Best Way to Reap What Others Sow

According to theFallen Fruit maps, Silver Lake could rival the produce section of any Whole Foods. There are loquats on Hyperion, peaches on Lucile, avocados on Edgecliffe, figs on Maltman, olives and persimmons scattered here and there, and more. The northern end of Echo Park contains a mother lode of walnut trees. Santa Fe could put Trader Joe’s out of business. Exactly where these treasures can be found are plotted out on online maps, thanks to the Fallen Fruit collective.

What began as a project by a bunch of local artists — Dave Burns, Matias Viegener and Austin Young— to map out what they called “public fruit” (or produce that hung over property lines into public spaces) for The Journal of Aesthetics and Protest in Los Angeles has become a raison d’être. Their manifesto talks of a town where the streets are lined with pears, where parking lots are shaded by fruit-bearing trees. Somewhere a free avocado is dying, while elsewhere in the city someone is buying one from Ralphs for $3. Somewhere golden currants are drying up in the sun, ripening nectarines are on the precipice of falling to a sidewalk-splattered fate. Won’t you go and collect them?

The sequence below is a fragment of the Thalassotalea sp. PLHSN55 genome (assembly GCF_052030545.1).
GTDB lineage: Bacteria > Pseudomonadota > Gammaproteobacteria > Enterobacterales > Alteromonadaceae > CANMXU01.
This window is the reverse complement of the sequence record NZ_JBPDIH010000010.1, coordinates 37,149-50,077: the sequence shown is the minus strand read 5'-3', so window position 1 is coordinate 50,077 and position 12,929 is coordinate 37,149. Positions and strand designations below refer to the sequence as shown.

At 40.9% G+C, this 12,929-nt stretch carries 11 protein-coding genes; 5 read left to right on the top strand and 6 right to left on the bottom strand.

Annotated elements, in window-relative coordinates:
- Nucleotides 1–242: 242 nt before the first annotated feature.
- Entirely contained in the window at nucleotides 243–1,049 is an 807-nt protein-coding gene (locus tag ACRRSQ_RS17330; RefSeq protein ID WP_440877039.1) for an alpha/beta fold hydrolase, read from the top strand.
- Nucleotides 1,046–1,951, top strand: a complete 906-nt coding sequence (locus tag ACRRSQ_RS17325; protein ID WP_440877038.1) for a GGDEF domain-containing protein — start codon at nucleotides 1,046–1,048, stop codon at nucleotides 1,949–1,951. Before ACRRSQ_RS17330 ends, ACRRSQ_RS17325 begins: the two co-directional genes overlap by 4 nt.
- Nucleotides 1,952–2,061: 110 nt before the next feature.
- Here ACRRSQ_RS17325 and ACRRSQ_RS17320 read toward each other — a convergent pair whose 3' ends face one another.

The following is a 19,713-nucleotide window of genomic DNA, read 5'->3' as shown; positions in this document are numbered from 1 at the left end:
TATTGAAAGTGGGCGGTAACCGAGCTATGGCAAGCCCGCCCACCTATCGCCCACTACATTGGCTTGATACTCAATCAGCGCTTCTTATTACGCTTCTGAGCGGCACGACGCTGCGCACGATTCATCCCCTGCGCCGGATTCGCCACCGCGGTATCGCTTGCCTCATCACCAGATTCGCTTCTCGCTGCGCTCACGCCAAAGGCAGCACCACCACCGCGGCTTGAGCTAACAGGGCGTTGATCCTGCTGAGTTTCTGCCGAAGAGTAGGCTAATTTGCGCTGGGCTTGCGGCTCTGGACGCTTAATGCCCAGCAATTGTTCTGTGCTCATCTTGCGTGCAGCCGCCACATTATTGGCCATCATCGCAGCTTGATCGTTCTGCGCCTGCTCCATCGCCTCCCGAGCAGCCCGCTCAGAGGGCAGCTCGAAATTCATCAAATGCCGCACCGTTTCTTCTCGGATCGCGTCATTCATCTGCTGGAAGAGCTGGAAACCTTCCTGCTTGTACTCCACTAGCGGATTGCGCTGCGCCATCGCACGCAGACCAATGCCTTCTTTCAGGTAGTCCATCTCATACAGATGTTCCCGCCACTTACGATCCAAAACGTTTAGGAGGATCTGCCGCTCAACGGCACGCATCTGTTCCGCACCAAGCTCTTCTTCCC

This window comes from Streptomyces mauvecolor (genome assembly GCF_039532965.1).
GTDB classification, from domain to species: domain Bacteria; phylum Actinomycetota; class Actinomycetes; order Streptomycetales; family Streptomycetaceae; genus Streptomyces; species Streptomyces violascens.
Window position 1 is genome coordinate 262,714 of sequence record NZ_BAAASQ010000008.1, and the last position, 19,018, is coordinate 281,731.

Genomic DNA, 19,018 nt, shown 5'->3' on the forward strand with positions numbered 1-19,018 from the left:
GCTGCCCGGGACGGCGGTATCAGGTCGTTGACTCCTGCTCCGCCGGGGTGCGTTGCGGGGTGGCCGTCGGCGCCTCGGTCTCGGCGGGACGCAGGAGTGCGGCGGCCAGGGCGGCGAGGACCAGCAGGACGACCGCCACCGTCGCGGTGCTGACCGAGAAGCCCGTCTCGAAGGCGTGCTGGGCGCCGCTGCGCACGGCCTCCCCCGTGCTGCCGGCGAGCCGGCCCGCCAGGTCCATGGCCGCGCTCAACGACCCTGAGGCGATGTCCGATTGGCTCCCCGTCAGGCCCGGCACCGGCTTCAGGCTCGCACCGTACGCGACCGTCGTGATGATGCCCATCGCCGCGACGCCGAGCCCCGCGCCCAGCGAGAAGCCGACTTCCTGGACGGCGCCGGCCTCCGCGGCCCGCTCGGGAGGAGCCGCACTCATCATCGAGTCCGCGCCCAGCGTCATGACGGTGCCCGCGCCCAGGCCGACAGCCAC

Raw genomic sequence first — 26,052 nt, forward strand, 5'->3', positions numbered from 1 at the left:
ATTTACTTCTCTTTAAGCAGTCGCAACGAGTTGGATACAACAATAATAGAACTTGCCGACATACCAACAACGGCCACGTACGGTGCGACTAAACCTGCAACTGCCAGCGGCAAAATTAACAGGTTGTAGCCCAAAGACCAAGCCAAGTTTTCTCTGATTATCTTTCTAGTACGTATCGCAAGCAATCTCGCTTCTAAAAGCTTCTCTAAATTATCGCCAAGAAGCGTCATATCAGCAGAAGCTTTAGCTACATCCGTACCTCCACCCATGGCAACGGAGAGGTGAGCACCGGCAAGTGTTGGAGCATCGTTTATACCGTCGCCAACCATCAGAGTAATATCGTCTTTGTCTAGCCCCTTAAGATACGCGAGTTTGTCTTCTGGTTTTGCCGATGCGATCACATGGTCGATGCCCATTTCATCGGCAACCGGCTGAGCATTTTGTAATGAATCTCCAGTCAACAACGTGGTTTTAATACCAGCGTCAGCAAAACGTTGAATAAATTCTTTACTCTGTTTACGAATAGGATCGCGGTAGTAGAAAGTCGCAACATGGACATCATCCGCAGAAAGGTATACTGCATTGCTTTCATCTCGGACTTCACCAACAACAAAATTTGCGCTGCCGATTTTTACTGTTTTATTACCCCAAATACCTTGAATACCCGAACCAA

And better yet, map the fruit in your own neighborhood and share it with others. Fallen Fruit’s Web site not only allows you to post a map of the perishables in your hood, but also gives you tips on how to do it. They encourage everybody to plant fruit- and nut-bearing trees on the edge of their property so the produce can be shared. Fallen Fruit also has a bunch of plans in the works awaiting the green light — including a public fruit park in Griffith Park, and an endless orchard, done with oranges and mirrors in an abandoned lot between Music Center and City Hall (the oranges will be up for grabs at harvest time). They also offer Nighttime Fruit Forages, a tour of local spots under the cover of darkness, and a Public Fruit Jam, where residents bring their own fruit and jars and learn the art of making jam. Fallen Fruit has only a few rules: “Take only what you need, say ‘hi’ to strangers, share, take a friend and go by foot.” Harvest the local bounty; save an apple today.


LA Weekly